Dr Nader Karimi
- Lecturer in Mechanical Engineering (Systems Power and Energy)
I completed my first degree in mechanical engineering in 2000 at AmirKabir University of Technology in Tehran/Iran. This was followed by a master's degree in energy conversion at Sharif University of Technology, Tehran in 2002. I was awarded a PhD in 2009 for my experimental and theoretical work on unsteady combusting flows at University of Melbourne in Australia. In between 2009 and 2011, I was a Marie Currie post-doctoral researcher at Darmstadt University of Technology in Germany. I then moved to the department of engineering at University of Cambridge in the UK and worked there as a research associate for almost two years. In September 2013, I joined the school of engineering at University of Glasgow.
I am interested in the fundamentals of fluid and thermal science. In particular, I am interested in those parts of this science, which are related to energy problems. Provision of sustainable energy presents a great challenge before us and there appears to be no single solution to the current complex issues in this area. I, therefore, work on a range of technologies under the general topic of thermochemical energy. My ultimate aim is to understand the essential physics of different energy technologies to further improve them. I pursue this goal through experimental and theoretical research methods.
The energy sector is currently going through a significant transition from relying on fossil fuels to harnessing a variety of renewable and low carbon resources. Combustion is expected to remain an important energy technology in future provided that new combustion technologies are developed to use low-carbon and carbon-neutral fuels. At the same time, generation of environmental emissions should be minimised. It is, therefore, essential to make future combustion systems as efficient, robust and clean as possible. I work on improving combustion in gas turbines and aero-engines through developing low NOx and quiet combustion technologies. I also work on non-conventional combustion concepts for more efficient utilisation of renewable fuels such as bio-syngas and bio-methane. These include fundamental studies of combustion in porous and catalytic burners.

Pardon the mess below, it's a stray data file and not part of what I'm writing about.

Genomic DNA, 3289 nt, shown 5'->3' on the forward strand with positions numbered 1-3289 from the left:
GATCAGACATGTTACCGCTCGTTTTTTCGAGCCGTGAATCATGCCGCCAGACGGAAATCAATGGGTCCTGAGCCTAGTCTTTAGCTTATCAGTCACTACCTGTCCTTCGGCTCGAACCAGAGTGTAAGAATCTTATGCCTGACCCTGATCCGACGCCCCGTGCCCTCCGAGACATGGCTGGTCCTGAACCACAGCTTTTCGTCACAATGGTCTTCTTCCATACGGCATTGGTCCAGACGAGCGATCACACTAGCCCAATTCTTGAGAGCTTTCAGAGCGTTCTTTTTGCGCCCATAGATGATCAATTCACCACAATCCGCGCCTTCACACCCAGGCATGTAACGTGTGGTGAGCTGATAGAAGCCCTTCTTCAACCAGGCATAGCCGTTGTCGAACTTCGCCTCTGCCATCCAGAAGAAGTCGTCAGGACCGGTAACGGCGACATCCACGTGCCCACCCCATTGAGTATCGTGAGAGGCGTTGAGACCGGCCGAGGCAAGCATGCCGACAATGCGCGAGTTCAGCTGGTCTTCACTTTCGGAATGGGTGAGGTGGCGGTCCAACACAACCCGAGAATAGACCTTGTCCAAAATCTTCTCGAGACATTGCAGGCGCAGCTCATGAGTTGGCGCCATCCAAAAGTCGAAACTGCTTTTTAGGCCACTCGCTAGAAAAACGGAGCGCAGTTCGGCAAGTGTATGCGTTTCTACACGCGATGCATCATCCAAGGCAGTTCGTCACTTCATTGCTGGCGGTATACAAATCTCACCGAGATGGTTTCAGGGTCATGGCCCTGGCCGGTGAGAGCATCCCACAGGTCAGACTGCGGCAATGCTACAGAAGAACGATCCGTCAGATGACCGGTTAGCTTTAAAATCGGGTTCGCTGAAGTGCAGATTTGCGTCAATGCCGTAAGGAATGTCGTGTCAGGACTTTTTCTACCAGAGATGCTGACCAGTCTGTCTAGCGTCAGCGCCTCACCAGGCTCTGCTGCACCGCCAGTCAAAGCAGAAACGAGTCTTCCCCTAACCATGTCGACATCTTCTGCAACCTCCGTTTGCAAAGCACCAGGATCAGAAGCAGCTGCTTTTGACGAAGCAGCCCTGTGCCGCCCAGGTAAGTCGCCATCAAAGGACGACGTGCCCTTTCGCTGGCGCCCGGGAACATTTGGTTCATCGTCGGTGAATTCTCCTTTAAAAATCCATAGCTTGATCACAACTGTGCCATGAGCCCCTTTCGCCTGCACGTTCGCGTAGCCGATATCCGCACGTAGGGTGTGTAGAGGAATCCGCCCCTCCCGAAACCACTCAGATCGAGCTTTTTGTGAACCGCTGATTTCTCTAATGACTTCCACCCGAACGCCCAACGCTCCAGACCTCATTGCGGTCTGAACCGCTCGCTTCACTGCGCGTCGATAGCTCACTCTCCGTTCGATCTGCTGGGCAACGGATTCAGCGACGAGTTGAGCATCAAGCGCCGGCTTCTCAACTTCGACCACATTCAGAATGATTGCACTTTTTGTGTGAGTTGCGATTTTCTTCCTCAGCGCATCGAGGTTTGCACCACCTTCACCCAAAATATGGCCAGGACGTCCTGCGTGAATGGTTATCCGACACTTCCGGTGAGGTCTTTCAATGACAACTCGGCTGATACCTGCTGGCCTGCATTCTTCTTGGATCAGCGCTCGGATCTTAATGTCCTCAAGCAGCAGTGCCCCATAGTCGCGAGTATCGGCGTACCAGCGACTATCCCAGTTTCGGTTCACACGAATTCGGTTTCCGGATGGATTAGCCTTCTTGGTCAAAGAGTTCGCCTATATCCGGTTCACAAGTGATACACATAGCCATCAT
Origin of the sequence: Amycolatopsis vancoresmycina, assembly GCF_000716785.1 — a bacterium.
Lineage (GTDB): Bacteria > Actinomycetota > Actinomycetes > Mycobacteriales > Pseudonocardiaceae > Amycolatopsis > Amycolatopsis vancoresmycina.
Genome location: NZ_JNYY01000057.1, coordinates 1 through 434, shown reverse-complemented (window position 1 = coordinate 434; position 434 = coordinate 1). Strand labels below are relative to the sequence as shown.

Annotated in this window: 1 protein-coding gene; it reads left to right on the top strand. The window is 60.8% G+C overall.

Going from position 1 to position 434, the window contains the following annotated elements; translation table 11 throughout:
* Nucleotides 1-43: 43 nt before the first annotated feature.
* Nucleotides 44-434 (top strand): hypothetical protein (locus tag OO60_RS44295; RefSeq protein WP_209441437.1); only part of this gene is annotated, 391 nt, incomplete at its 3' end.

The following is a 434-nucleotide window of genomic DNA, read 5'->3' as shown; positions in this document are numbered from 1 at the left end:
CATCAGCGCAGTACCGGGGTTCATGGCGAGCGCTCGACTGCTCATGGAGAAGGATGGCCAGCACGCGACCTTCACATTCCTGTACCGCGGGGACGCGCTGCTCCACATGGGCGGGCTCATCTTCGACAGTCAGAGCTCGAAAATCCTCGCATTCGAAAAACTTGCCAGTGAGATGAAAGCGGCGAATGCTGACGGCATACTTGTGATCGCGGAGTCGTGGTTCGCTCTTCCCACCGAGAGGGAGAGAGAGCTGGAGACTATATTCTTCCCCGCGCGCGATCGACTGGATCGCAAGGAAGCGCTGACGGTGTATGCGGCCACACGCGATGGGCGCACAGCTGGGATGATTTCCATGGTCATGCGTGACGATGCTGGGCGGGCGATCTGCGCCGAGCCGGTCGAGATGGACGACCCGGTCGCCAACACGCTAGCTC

My research further includes attempts to understand transport phenomena and heterogeneous chemical reactions at micro and meso-scales. This finds major applications in the design of micro-reactors for production of low-carbon fuels, hydrogen and other chemicals. It also helps understanding and modelling of the gasification process of coal and biomass.
Combustion, thermoacoustics, transport phenomena, thermodynamics, porous media, micro-reactors, gas turbines, gasification, mathematical modelling.
Karimi, N., Brear, M., Jin, S.-H., and Monty, J.P. (2009) Linear and non-linear forced response of a conical, ducted, laminar premixed flame. Combustion and Flame, 156(11), pp. 2201-2212. (doi:10.1016/j.combustflame.2009.06.027)
- Thermally Driven Heat Pump Based on an Integrated Thermodynamic Cycle for Low Carbon Domestic Heating (Therma-Pump), Zhibin Yu (PI), Nader Karimi (Co-I), EPSRC, EP/N020472/1, £700k, 2016-2019.
- Real time control of gasifiers to increase tolerance to biomass variety and reduce emissions, Ian Watson (PI), Nader Karimi (Co-I), EPSRC, EP/M01343X/1, £1M, 2015-2018.
- Experimental investigation of flame flashback in a premixed swirl burner with central bluff-body, Nader Karimi (PI) & Andreas Dreizler (Co-I). Funded by the German Research Foundation (Deutsche Forschungsgemeinschaft, DFG, KA 3483/1-1) € 215200, 2012-2014.
Ms Linwei Wang, Mr Loizos Christodoulou, Mr Graham Hunt, Mr Daniel Agbo, Mr Tata Saturdi, Mr Fernando Javier Guerrero Martinez.
Please contact me directly if you are interested in doing a PhD in my research areas.
First year undergraduate thermodynamics
Third year undergraduate heat transfer
Fourth year undergraduate heat and mass transfer
Fifth year graduate level thermodynamics